According to the programme, this production of Madama Butterfly is nearly 40 years old, a time of life at which most things, if not people, are automatically labelled 'venerable'. The late Joachim Herz carefully put together his own version of Puccini's troubled tragedia giapponese based on the composer's three separate attempts to make his opera work, in collaboration with WNO's then-chorus master, Julian Smith. Nevertheless, Herz's mise en scène remains impeccably respectful to music, story and characterisation and if it is short on striking stage images – the only one that burns itself into the mind is that of Butterfly and Suzuki framed in silhouette behind the slatted walls of their home, awaiting Pinkerton's return – designer Reinhart Zimmerman's sepia-toned set and authentic period costumes have worn well.

Musically and dramatically, things were less assured: Jonathan Burton gave Pinkerton the requisite bounce and swagger but too often his acting was generalised, lacking in specific choices (he seemed almost indifferent to his bride at the end of Act 1). Admittedly, Puccini set his tenor an almost impossible task, given the unsympathetic nature of the character, but more could have been done here. Karah Son's Cio-Cio San recovered after a somehwat effortful opening, but never sounded entirely at ease with moments of marvellous pure tone balanced by others of strain. There was something missing from the character here, too: once again, Puccini and his librettists Luigi Illica and Giuseppe Giacosa were asking for the moon, in demanding a journey from teenage virgin to love sacrifice in the space of two and a half hours of stage time. Ultimately, Son didn't persusade me that she was a different person at the end to the beginning.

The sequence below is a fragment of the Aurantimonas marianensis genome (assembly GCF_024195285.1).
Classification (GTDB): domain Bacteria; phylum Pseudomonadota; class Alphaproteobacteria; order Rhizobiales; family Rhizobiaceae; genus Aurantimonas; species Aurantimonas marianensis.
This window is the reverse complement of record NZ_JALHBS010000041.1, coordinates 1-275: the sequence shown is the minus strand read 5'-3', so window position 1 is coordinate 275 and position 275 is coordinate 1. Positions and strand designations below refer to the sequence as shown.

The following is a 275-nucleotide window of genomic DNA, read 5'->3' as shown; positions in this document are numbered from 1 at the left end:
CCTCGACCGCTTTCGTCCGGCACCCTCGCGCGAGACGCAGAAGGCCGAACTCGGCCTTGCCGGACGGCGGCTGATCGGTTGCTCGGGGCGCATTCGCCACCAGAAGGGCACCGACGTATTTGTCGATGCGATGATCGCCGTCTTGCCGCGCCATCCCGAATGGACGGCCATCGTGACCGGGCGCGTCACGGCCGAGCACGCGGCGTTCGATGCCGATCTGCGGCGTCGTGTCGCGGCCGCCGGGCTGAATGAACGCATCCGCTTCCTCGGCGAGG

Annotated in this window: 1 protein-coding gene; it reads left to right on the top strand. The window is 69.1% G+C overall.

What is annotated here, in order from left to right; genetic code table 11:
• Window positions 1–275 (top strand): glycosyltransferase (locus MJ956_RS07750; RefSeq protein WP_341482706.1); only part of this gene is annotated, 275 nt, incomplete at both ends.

The supporting cast, though, yielded many pleasures: David Kempster's silver-haired consul Sharpless was a figure of grounded authority, both dramatically and vocally, matched by Rebecca Afonwy-Jones' affectingly loyal Suzuki. Simon Crosby Buttle was a suitably oleaginous Goro and Richard Wiegold a sonorous, if vocally under-powered, Bonze. Revival director Sarah Crisp might have done well to have kept some  of the wedding scene antics under tighter control. Surprsingly, the most striking performance of the evening came from Sian Meinir as a wholly unsympathetic and patently insincere Kate Pinkerton. Dressed in what looked like a tight-corseted W.I. uniform that recalled the one worn by the Nurse who escorts Blanche Dubois to the asylum at the end of A Streetcar Named Desire, Meinir invested her character's few lines with a chilling hauteur and she was every inch the western woman repelled by the quaintness and barbarity of the east.  

In the pit, Andrew Greenwood presided over an efficient account of the score that never entirely caught fire, with the trombones getting a little out of hand and threatening to overwhelm the singers in the Act 1 duet. The WNO Orchestra continues to be an instrument of great power and sensitivity but these virtues were only in intermittent evidence here.

On balance, an enjoyable evening, even if this performance lacked the sense of involvement from the principals needed to give the tragedy its proper impact.